Use the Internet to Blow Up Your Brand
But just getting on the Internet isn’t enough. You’ve got to get a nice, big brand online. Now, many RIA firms think brand doesn’t matter. They don’t even know what branding is and haven’t paid much attention to it. But this is the elephant in the room keeping you from where you want to be. Here’s why.
Forgive me for sounding so brash, but I can’t convey this point without doing so bluntly.
99% of RIA Firms say the same thing in their marketing.
It’s easy enough to prove my point. Just go to Google right now and type the search term “RIA firm” in your local area. You’ll see the first 5 firms that come up are saying the same things on their websites. I mean, it’s that obvious. They even use the same exact wording: “customized asset allocation”, “20 years in the business”, “fee only, independent advice”, “objective.” Blah blah blah.
So how do you set yourself apart? For some concrete examples of good and bad RIA firm branding, read this blog.
To bring back the example of me winning the lottery (which I must admit, is quite pleasant to think about!), let’s suppose that I came across an RIA firm on LinkedIn that had $50MM in AUM, but was specifically targeting New York City mothers. Let’s say that they had several blogs on New York 529 plans and seemed to know everything about them. Let’s say that they had a conference call on working mothers and how to make sure your kids can access your investment accounts if you were to pass away (how DO they get the passwords, anyways, especially if you were a single mom?). Now let’s suppose that they have 10k followers on LinkedIn, were featured at a seminar as one of the top firms in the country in women’s finance, and their logo and tagline were female-oriented. Well, in that case I might just overlook the drawbacks of their small size. Since they’ve branded themselves as a financial advisor targeting women, there’s something about them that calls out to me. See how brand matters? It enlarges something of value to me, it stirs up my emotions, it makes me take a second look and focus on what they want me to see rather than what I want to see.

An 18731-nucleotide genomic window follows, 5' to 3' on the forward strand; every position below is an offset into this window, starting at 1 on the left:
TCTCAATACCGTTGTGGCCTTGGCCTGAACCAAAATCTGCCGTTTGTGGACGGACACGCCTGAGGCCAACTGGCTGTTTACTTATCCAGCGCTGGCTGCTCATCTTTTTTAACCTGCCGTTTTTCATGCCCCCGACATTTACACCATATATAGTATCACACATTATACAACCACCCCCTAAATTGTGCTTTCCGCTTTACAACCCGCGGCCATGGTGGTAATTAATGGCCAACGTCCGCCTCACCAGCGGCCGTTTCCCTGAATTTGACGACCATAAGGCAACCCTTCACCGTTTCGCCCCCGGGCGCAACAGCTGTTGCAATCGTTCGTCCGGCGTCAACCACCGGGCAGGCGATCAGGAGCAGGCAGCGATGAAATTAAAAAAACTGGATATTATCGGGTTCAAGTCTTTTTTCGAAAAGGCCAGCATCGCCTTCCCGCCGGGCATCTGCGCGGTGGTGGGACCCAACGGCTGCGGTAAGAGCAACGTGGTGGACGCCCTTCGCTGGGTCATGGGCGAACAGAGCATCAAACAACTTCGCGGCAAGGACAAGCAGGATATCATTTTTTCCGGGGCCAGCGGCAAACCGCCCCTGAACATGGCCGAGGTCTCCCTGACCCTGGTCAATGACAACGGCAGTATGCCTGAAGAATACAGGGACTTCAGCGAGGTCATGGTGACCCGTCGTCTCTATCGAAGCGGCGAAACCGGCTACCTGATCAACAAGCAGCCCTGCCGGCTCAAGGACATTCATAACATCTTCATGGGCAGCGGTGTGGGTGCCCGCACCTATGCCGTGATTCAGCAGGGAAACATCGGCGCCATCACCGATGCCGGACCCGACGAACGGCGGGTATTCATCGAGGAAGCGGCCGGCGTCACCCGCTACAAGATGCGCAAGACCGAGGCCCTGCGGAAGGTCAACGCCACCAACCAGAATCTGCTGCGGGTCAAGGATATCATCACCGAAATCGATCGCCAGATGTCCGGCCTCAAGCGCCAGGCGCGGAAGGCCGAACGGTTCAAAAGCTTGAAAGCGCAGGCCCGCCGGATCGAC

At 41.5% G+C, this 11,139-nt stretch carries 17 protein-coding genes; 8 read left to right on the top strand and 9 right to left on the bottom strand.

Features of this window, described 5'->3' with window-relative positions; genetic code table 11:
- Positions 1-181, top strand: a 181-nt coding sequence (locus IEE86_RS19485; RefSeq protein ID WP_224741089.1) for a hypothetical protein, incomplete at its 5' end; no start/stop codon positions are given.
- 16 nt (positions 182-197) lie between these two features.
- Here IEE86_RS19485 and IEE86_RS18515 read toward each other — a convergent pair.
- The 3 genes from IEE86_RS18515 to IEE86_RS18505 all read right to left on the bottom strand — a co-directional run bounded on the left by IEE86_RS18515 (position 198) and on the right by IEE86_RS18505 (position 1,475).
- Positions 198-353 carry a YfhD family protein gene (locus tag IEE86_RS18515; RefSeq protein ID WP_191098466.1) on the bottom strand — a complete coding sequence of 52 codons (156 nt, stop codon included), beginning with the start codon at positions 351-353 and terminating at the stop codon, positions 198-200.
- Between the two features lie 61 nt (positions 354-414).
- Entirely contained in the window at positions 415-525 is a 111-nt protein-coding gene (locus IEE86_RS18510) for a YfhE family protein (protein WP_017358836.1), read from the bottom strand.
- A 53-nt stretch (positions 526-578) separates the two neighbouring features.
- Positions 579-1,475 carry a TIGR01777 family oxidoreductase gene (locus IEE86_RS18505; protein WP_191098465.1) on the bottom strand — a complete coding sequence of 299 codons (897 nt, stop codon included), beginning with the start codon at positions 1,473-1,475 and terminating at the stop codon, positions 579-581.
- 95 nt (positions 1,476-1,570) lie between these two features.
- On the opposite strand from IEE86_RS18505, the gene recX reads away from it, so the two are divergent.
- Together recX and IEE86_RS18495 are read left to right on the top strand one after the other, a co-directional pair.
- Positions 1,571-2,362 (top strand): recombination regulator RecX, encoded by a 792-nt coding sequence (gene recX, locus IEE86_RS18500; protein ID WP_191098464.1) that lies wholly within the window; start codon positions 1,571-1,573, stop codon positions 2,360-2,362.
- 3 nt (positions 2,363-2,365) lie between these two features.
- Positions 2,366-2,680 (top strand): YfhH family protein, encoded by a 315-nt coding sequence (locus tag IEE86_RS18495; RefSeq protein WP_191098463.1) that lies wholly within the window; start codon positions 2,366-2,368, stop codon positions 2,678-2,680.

Solving Your Biggest Client Issue May Be at Your Fingertips
Written by: Shileen Weber
When the American Funds’ Capital Group asked 400 advisors last year to name the biggest issues they face in their businesses, it wasn’t the DOL, market uncertainty or the economy that sat in the center of the idea cloud of answers.
It was client issues.
At a time when regulatory concerns and market turbulence would seem to be at all-time highs, the advisors who answered the survey were most concerned about servicing their clients as well as ways to find new ones and grow their businesses.
It’s one of the ironies of the business, that the things most people find so hard to manage – creating financial plans, managing assets and staying ahead of events – are what advisors find to be the easiest parts of the business. Marketing - the business of selling themselves – can be the area advisors find the hardest elements to master.
In this age of instant communication, it can be even more intimidating to market your practice, especially to younger clients for whom many traditional methods like newsletters, postcards and phone calls don’t work anymore. For them, email is the preferred way to get information, and, if it’s important, they are more likely to respond to texts, not phone calls.
But, it doesn’t have to be that hard. The digital age gives you access to ideas and content of all kinds you can use to touch your clients in a way that positions you as a valuable resource. The key is to keep it simple, stick to some basics and create consistent outreach that clients and potential clients are interested in and will appreciate you sharing with them.
Here is a common-sense approach you can take that will not require you to hire an expensive agency or take valuable time away from managing your clients’ assets and running your business.